Sleepwalking is one thing. But sleepEATING is something else entirely.
1. This is Kate Archibald, a 20-year-old student at the University of Aberdeen, who eats in her sleep. So much so that she once ate an entire wheel of cheese.
The third-year philosophy student told The Tab she walks over to the fridge and, while still asleep, eats its contents.
“It was only when I woke up one morning surrounded by chocolate bar wrappers that I realised I must have been sleep-eating,” she says.
“One of my friends gave me a whole wheel of cheese and I managed to eat it during my sleep.”
She said she started eating the odd thing in her sleep while at boarding school, but this has escalated into what she terms “nocturnal eating disorder” (NED).
She said she used to take Adderall, a drug proscribed for ADHD, to combat her appetite.
2. Archibald said she noticed she’d started to put on some weight as a result.
“I’ve also being going to the gym a lot more. Before we googled NED, my mum criticised me saying that the gym wasn’t helping and I still looked the same — I had no idea what was happening!” she said.
She’s eaten through spaghetti bolognaise, toast, a big bar of chocolate bought by a flatmate’s boyfriend as a gift and says she regularly has to replace her flatmates’ food.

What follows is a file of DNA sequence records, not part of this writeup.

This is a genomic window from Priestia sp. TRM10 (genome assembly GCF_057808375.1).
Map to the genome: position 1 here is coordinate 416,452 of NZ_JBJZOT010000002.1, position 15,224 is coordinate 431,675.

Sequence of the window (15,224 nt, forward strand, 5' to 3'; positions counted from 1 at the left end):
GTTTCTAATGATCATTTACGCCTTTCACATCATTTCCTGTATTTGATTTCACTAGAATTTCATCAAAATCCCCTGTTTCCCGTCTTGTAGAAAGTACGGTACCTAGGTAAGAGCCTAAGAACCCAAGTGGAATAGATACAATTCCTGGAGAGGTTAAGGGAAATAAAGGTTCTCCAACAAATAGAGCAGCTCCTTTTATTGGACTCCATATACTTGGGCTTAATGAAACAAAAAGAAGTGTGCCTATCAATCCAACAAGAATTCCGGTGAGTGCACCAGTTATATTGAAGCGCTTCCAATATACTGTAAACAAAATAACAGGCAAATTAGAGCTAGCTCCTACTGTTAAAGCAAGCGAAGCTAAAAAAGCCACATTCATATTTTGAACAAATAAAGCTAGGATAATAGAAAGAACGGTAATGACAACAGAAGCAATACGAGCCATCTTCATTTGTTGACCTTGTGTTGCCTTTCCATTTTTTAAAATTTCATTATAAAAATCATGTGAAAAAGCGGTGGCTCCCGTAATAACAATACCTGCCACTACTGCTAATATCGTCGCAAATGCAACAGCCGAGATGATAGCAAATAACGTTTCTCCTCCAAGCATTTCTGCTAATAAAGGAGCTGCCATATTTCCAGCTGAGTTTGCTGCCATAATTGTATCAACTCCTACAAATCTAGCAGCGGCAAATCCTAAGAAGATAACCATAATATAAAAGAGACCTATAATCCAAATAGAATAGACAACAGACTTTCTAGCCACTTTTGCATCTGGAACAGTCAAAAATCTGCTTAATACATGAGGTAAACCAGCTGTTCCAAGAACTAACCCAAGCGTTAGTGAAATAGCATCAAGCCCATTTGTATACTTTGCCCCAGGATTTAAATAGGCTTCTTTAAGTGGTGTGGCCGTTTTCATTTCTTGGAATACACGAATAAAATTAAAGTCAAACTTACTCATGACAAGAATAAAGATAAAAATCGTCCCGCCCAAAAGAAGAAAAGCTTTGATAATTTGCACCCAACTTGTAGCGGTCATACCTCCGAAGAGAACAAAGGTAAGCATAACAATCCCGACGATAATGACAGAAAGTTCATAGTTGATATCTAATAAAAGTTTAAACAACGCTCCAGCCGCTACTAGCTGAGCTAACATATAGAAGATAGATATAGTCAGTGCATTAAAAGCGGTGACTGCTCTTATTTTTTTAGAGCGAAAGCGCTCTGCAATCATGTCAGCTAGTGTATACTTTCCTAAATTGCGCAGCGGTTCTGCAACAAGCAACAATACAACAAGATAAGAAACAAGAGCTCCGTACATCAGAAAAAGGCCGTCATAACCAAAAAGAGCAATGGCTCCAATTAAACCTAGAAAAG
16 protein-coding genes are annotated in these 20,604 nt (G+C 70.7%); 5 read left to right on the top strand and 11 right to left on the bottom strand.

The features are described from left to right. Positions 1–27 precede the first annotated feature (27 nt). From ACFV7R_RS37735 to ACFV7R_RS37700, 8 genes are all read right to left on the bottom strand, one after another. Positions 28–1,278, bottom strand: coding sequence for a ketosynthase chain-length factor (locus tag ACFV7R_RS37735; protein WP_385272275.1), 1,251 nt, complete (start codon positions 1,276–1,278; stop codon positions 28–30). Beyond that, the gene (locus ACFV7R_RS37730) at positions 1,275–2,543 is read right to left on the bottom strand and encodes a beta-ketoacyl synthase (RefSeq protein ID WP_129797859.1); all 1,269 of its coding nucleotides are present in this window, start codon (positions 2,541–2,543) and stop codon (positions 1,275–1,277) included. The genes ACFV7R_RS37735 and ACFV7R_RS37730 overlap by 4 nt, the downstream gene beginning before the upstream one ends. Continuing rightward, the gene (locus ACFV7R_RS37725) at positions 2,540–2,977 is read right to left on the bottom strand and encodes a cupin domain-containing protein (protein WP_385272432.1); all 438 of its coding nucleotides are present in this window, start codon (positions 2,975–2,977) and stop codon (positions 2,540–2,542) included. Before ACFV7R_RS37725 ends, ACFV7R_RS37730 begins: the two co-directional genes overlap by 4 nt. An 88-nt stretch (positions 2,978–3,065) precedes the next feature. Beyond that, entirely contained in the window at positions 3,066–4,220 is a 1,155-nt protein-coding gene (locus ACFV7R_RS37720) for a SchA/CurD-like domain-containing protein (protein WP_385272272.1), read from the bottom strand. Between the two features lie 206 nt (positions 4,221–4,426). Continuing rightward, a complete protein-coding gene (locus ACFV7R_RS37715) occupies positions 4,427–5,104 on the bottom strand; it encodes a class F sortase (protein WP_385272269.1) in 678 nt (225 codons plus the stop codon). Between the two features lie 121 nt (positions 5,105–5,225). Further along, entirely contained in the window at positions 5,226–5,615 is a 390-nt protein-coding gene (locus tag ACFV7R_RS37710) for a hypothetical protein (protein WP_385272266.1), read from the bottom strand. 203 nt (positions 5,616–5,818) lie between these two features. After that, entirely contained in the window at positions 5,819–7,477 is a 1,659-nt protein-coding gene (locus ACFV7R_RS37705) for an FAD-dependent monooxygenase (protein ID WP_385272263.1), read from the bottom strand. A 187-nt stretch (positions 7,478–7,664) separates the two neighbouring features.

4. Archibald also said she’s done this trick at other people’s houses:
She rummaged around in a friend’s fridge while staying over and helped herself to his lunch:
I tried to play it off that it wasn’t me, but he realised that it probably was me because the food had been moved around in the fridge
His lovely meal had been moved from the back of the fridge to the front and half of it was missing.
Nocturnal eating disorder, or sleep-related eating disorder, has been described as where “nocturnal partial arousals are followed by rapid ingestion of food and subsequent poor memory for the episode.”
More common is “night eating disorder” where the eater is fully awake but binge-eats at night. A study of 1,600 US university students published in the Journal of Adolescent Health, found that “close to 4% of students met night eating syndrome criteria”.